After the initial ultrasound evaluation, you will likely be scheduled for a fetal echocardiogram (specialized ultrasound of the heart) to assess the fetal heart and fetal magnetic resonance imaging (MRI) to assess the other organ systems in the fetus. You will be scheduled to meet with a genetic counselor to discuss the consideration of chorionic villus sampling or amniocentesis to evaluate the chromosomes of the fetus. During your pregnancy, you may also be scheduled to meet with a pediatric surgeon depending on whether the defect will be fixed with surgery.

You will be scheduled for ultrasounds every 3 to 4 weeks to monitor your baby’s rate of growth. The growth of the lung on the opposite side of the CDH will also be monitored by measuring the LHR.

Typically, most women with a baby in utero with an CDH will be induced at around 39 weeks (1 weeks before your due date) of gestation. A vaginal delivery is safe for fetuses with a CDH.

Treating Congenital Diaphragm Hernia

There are currently no forms of fetal surgery available for treating a CDH. Currently, several studies are being conducted to determine whether placing a small balloon in the windpipe of the fetus can help the lungs to grow larger in size (fetoscopic tracheal occlusion or FETO). The balloon would be placed using a small telescope (fetoscope) that is inserted into the uterus at around 26 weeks of gestation (6 and half months). The balloon remains in place for approximately 6 weeks before being removed in a second procedure. Initial results of these studies have been encouraging, but the procedure should be considered experimental at this point in time.

Evaluation After Birth

After birth, your baby will likely require a breathing tube be placed in their windpipe to provide oxygen (endotracheal intubation). This will be performed by a neonatologist in the delivery room. Your baby will then be transported to the neonatal intensive care unit (NICU).

Depending on the extent of breathing difficulties your baby is experiencing, the following treatments may be used in a progressive fashion:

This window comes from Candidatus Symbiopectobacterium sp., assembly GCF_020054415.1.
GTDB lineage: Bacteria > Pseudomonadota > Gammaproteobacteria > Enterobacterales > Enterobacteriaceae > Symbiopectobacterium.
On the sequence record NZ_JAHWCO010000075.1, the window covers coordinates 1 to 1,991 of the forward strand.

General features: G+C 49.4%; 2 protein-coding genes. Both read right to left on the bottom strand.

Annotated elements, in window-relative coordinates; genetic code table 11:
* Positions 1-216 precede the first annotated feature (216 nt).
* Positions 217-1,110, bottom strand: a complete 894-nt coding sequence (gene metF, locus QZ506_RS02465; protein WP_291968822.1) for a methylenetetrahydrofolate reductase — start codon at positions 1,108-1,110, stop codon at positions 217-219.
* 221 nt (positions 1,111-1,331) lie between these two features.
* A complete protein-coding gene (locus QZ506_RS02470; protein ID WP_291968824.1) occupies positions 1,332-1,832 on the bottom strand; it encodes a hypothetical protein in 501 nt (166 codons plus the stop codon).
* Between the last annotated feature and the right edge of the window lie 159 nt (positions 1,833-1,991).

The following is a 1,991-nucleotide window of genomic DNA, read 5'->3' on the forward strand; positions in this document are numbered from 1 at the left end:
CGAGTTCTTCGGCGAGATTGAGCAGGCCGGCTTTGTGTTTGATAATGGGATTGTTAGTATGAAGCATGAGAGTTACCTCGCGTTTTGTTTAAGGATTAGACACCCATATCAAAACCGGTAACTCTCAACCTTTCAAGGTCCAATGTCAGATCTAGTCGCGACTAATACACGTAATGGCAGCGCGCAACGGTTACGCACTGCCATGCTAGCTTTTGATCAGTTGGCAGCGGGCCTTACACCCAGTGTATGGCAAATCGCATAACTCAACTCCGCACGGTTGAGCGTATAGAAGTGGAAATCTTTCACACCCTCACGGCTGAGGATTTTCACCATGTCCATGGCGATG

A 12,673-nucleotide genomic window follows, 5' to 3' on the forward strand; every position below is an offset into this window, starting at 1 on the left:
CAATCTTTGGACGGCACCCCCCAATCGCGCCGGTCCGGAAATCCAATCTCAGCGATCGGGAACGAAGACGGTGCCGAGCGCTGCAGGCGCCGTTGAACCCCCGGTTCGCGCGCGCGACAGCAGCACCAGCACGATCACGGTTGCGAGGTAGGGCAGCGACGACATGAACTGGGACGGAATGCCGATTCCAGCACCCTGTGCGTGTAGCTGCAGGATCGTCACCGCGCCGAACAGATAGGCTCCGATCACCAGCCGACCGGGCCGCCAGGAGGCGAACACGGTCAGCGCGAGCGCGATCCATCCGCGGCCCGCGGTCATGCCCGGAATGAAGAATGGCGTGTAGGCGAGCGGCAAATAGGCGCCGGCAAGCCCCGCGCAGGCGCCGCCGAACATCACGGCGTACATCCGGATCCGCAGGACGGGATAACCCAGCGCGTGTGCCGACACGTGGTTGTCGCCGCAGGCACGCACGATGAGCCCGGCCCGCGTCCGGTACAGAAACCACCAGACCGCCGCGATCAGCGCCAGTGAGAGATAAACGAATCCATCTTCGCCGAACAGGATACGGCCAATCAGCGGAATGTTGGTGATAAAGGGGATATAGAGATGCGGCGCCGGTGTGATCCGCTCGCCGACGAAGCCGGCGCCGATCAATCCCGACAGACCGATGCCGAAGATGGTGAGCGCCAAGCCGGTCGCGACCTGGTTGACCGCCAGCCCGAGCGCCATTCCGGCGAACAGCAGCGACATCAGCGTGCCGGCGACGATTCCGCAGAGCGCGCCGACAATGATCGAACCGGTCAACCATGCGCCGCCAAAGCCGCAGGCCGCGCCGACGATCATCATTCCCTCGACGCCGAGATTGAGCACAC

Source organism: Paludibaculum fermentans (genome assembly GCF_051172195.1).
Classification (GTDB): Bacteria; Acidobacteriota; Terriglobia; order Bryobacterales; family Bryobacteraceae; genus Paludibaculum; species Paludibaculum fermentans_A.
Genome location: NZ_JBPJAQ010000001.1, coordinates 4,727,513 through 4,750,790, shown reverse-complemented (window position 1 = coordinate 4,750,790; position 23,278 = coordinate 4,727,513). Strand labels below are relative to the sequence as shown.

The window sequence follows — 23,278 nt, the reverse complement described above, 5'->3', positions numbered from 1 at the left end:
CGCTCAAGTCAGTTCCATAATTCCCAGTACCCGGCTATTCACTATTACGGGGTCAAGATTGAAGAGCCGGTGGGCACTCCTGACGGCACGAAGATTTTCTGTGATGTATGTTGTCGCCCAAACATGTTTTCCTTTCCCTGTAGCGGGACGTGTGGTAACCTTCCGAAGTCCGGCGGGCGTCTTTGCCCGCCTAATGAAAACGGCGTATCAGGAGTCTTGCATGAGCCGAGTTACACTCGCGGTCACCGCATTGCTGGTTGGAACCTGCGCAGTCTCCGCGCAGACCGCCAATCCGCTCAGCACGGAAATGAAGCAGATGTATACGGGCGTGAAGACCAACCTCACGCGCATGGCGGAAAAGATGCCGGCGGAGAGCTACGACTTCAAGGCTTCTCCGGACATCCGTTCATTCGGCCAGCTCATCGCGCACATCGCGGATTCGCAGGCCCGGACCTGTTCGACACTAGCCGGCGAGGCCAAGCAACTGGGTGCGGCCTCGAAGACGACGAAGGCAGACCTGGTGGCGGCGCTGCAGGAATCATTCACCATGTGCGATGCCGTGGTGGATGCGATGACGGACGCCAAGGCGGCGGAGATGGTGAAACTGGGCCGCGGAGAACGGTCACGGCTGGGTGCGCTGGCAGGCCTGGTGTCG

• Conventional ventilation: This involves endotracheal intubation with a standard ventilator (breathing machine).
  • High frequency oscillatory ventilation (HFOV): This involves endotracheal intubation with an oscillator ventilator, which delivers tiny puffs of oxygen at a rate of 800 to 900 breaths each minute.
  • Nitrous oxide: This involves a special gas that is added to the oxygen to help relax the muscles in the blood vessels in the baby’s lungs if pulmonary hypertension is present.
  • Sildenafil: This involves a form of medication that is sometimes used to treat pulmonary hypertension.
  • Extracorporeal membrane oxygenation (ECMO): This is used when the baby’s oxygen levels are still poor despite the interventions outlined above. A series of tubes are placed in the baby’s blood vessels in the neck and connected to a machine that provides oxygen directly into the baby’s bloodstream.

Once your baby is stable in the NICU, your pediatric surgeons will perform surgery to repair the CDH. In some cases, if the defect in the diaphragm is large in size, a patch may be used to repair the defect. The surgery for CDH typically takes place between 4 and 10 days after birth.

Care Team Approach

The Comprehensive Fetal Care Center, a clinical partnership between Dell Children's Medical Center and UT Health Austin, takes a multidisciplinary approach to your child’s care. This means you and your child will benefit from the expertise of multiple specialists across a variety of disciplines. Your care team will include fetal medicine specialists, obstetricians, neonatologists, sonographers, palliative care providers, fetal center advanced practice providers, fetal center nurse coordinators, genetic counselors, and more, who work together to provide unparalleled care for patients every step of the way. We collaborate with our colleagues at The University of Texas at Austin and the Dell Medical School to utilize the latest research, diagnostic, and treatment techniques, allowing us to identify new therapies to improve treatment outcomes. We are committed to communicating and coordinating your care with your other healthcare providers to ensure that we are providing you with comprehensive, whole-person care.

Learn More About Your Care Team